Personal FinanceTax Planning


It was R.C. Sherriff, the English writer, who said that “when a man retires and time is no longer a matter of urgent importance, his colleagues generally present him with a watch.”

When your retirement day arrives, you’ll probably want to be debt-free and have sufficient savings more than you’ll want a watch.

Which begs the question: Should I contribute to my RRSP to increase my savings, or pay down my mortgage to eliminate my debt? The truth is, the answer depends on more than just math. Sure, you can calculate which approach is best from a financial point of view. But even the mathematical result will depend on the type of person you are. Let me explain.

Looking at the math


Let’s take an example where you have a $100,000 mortgage. You can pay off this mortgage in 10 years with a payment of $1,107 a month, assuming an interest rate of 6 per cent (the approximate current rate on a 10-year closed mortgage). Assume that, after 10 years, you take that $1,107 payment and invest it in your RRSP for 15 years, earning a 6-per-cent return annually.

Let’s also assume that you invest your tax savings from the RRSP contributions in your RRSP as well. At the end of 25 years, you’d be mortgage-free and would have $414,696 in your RRSP.

Now, compare this with a situation in which you pay off that $100,000 mortgage over 25 years instead. In this case, your monthly required payment would be $640 at that same 6-per-cent rate on the mortgage. In this case, you could then take the difference between the $1,107 mortgage payment above and the required $640 payment and invest that amount, or $467, in your RRSP each month. Let’s assume you also contribute to your RRSP the tax savings each year from the RRSP deduction. At the end of 25 years, you’d be mortgage-free and would have $415,866 in your RRSP at that time.

You’ll notice that the result in each of these cases is the same: mortgage-free, with about $415,000 in your RRSP at the end of 25 years. I’ve assumed the mortgage interest rate and return in the RRSP are the same figure in these calculations. What’s the bottom line? If your mortgage rate is equal to or higher than the long-term return inside your RRSP, you’ll be better off paying down your mortgage. But if the rate of return in your RRSP is consistently higher than your mortgage rate, you’re generally better off paying the minimum on your mortgage and investing in your RRSP. The challenge, however, is that there’s more to consider than just the math.


Looking at you


Are you a saver or a spender? If you do pay down your mortgage more quickly by paying more than the minimum each month, will you have the discipline, once your mortgage is paid off, to contribute that same monthly amount to your RRSP?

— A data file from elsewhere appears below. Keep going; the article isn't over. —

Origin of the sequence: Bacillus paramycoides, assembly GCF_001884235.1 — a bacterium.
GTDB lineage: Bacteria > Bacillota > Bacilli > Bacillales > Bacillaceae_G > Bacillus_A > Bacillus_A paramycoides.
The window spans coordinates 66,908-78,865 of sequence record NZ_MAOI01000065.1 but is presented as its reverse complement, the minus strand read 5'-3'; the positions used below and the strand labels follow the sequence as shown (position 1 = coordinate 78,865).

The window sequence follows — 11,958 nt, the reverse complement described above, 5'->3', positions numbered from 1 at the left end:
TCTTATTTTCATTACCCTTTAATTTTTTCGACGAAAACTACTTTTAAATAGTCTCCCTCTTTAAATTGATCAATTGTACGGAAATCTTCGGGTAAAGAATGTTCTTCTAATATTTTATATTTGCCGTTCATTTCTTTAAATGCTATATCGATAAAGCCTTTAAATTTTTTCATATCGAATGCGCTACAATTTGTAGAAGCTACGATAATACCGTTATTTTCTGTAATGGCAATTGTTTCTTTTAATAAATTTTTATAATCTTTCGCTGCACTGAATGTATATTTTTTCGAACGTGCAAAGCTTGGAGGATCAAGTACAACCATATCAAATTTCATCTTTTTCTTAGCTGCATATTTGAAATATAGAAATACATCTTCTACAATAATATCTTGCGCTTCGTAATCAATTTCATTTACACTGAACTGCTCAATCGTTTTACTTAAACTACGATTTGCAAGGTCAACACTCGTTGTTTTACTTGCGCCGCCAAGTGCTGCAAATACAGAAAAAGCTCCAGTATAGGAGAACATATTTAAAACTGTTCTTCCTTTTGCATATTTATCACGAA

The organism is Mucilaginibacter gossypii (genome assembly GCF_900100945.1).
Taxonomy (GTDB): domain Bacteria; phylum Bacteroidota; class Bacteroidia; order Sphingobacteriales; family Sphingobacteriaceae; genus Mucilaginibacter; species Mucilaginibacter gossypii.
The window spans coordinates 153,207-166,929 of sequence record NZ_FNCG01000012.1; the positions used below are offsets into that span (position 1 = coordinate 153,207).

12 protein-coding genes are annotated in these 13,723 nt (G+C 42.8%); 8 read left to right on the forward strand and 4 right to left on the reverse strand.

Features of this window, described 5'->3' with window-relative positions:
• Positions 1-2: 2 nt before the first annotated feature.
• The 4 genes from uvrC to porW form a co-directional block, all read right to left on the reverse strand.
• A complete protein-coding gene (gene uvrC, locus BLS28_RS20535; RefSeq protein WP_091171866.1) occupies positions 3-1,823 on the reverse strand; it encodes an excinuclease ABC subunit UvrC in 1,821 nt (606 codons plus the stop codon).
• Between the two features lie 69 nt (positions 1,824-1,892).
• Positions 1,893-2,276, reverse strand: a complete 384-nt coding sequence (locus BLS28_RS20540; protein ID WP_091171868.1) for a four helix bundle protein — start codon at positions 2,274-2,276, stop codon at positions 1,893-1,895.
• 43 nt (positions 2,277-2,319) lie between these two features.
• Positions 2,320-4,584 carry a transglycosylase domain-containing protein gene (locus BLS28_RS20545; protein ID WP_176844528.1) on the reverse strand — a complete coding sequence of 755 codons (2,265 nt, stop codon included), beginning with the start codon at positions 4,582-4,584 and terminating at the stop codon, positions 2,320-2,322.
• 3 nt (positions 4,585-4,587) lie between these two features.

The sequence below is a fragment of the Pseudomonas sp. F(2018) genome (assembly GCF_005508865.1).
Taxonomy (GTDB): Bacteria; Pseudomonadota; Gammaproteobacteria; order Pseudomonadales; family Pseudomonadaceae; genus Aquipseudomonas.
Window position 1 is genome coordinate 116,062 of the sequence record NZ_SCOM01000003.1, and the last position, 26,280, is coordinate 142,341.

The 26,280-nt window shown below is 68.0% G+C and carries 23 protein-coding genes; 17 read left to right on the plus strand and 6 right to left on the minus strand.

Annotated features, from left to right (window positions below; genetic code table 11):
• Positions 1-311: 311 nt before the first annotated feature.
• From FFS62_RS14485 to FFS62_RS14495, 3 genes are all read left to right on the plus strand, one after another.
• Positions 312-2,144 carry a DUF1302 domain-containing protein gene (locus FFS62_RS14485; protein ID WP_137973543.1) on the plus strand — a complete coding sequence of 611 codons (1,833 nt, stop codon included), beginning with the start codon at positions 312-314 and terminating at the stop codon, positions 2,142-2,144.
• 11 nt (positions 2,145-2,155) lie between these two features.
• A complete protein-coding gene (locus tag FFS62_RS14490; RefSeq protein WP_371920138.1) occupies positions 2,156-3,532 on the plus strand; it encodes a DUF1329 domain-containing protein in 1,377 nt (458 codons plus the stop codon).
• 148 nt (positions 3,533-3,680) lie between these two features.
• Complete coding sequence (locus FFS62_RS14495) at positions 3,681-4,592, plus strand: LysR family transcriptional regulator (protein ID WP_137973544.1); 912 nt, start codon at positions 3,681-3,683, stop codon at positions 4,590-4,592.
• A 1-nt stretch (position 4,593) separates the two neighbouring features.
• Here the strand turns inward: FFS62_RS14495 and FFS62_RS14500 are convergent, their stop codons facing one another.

Think to your past. When you paid off your student loans, did you take that extra cash and pay down debt, or did you buy a car and take a vacation?

What about your tax refund each year?

Do you spend it on the finer things in life? Or do you invest it? If you won’t have the discipline to invest your new-found cash flow once your mortgage is paid off, give serious thought to contributing to your RRSP today rather than paying down the mortgage faster.

What about the sleep-at-night factor? Some people just sleep at night much better without debt.

If this describes you, then paying down your mortgage more quickly may make more sense, regardless of the math.


Looking at other debt


I’ve been talking about your mortgage here. But what about other debts you might have?

Do you have credit card balances? Or an unsecured line of credit?

What is the interest rate you’re paying on this debt?

Chances are pretty good that the interest rate is high.

Here’s a general rule: If the interest rate on your debt is 8 per cent or higher, you’d be wise to pay off those debts before contributing to your RRSP.

Keep in mind: The rate of return you achieve by paying down your debt is equal to the after-tax interest cost of that debt.

So, if your credit cards are charging you, say, 19-per-cent interest and that interest is not deductible for tax purposes, then you’ll achieve a 19-per-cent return on your money when paying off that debt.

And it’s a guaranteed rate of return – unlike the returns in your RRSP.

Credit: This article was written by Tim Cestnick and published on January 26, 2017 in the Globe and Mail. Tim Cestnick is president of WaterStreet Family Offices, and author of several tax and personal finance books. Learn more at


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